other in case of fires. In 1 981 the county purchased three fire trucks which 
are stationed in the Town of Smoky Lake and the villages of Vilna and 
Waskatenau. Mr. John Jusypink acts as the fire chief.

The county has entered into agreements with the Town of Smoky Lake and the 
villages of Vilna and Waskatenau to provide recreational facilities in those 
urban centres for use by urban and county residents.

Considerable development of lake resorts has taken place in the County of Smoky 
Lake. A provincial park is located on the south shore of Garner Lake some 2 1/2 
miles north of the Hamlet of Spedden.

Considerable development of cottage areas has taken place on the shores of 
Garner Lake, Bonnie Lake, Whitefish Lake, Island Lake, Mons Lake, Goodfish Lake, 
Cache Lake, and Hanmore Lake. Many other lakes also contain fish and are 
excellent playgrounds. Two of the smaller lakes, namely Bellis Beach and 
Shemeluck Lake have been stocked with trout. Perch, Jackfish, Whitefish and 
Pickerel are the common game fish.

The County of Smoky Lake is included in the Northeastern Alberta Health Unit 
with the head office in St. Paul, Alberta and a branch office in the Town of 
Smoky Lake. The county is served by two municipal hospitals with one located in 
the Town of Smoky Lake and the other in the Village of Vilna. A nursing home 
serves the county from its location in the Town of Smoky Lake.

The Lamont-Smoky Lake Auxiliary Hospital District provides the services of its 
facilities to the residents of the county. A new hospital with auxiliary 
hospital functions is under construction in the Town of Smoky Lake.

The council of the County of Smoky Lake has entered into an ambulance service 
agreement, in 1981, to provide ambulance services to its residents.

Senior citizens are provided with lodges located in the Town of Smoky Lake and 
the Village of Vilna. Additional senior citizens housing is also provided in the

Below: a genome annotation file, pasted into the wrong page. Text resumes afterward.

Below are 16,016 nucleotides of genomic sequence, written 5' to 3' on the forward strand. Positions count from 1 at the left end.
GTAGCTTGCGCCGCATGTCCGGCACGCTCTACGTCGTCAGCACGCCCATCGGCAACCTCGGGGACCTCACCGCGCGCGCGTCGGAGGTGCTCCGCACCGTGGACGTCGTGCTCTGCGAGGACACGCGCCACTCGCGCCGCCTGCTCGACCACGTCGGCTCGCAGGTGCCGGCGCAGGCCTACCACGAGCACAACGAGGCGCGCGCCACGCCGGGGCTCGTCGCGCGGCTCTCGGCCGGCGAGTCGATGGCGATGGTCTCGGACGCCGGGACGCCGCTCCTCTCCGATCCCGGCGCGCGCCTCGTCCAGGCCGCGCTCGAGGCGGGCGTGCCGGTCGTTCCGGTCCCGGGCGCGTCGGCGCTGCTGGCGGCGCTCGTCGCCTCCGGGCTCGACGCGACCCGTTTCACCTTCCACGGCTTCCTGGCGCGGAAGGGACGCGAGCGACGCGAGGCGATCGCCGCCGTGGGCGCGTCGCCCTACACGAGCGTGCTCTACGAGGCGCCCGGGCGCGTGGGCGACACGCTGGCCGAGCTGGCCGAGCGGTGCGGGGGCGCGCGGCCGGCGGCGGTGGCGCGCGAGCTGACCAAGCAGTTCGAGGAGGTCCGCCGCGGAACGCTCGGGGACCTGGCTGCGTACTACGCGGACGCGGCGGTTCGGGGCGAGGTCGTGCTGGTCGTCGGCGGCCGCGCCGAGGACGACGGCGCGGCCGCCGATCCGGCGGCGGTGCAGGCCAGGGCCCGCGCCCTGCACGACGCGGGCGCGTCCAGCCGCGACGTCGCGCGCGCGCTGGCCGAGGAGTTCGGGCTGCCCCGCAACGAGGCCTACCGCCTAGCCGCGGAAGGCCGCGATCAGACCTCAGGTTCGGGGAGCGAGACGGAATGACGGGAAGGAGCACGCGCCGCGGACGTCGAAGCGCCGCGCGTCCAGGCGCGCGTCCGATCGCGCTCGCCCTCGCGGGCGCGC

Town of Smoky Lake and the Village of Waskatenau.

The county owns its own road building machinery which is valued approximately at 
21/4 million dollars. In 1969 the road machinery owned by the county was valued 
under 700 thousand dollars. The county does its own road construction and 
gravelling, under the foremanship of Mr. Pete Magas.

All the travelled roads in the county are now either gravelled, oiled or paved.

In 1974 the council of the county, together with the provincial government, 
Ducks Unlimited, and contributions by ratepayers, who would benefit therefrom, 
stabilized the water level of Smoky Lake, by the construction of a drainage 
ditch. This project resulted in the reclamation of a considerable number of 
acres of flooded land.

In 1974 the council of the County of Smoky Lake undertook to provide its 
ratepayers with natural gas services. This was undertaken as a municipal 
utility, and was constructed with the county's own forces.

The villages of Vilna and Warspite are also being provided with this natural gas 
service, by agreement with the county. The total gas utility project costs in 
the vicinity of 4 million dollars, and is partially funded by the provincial 
government. The project is supposed to be self-liquidating. The county must 
purchase its natural gas from Gas Alberta, so owning the utility does not 
necessarily mean any too great a saving to the users of natural gas. However, 
since it is a gas utility, and not a co-op, every resident of the County of 
Smoky Lake is entitled to be connected to this system, on payment of the 
connection fees.

There are 56 organized school districts, included in the County of Smoky Lake 
and there are six districts with operating schools. The schools in Vilna and 
Smoky Lake provide instruction from grades one to twelve, whereas the schools in 
Bellis, Waskatenau and the Hutterite Colony provide instruction in grades one to 
nine. The Spedden school provides instruction in grades one to six.

At present there are 931 pupils with a teaching staff of 61 teachers. This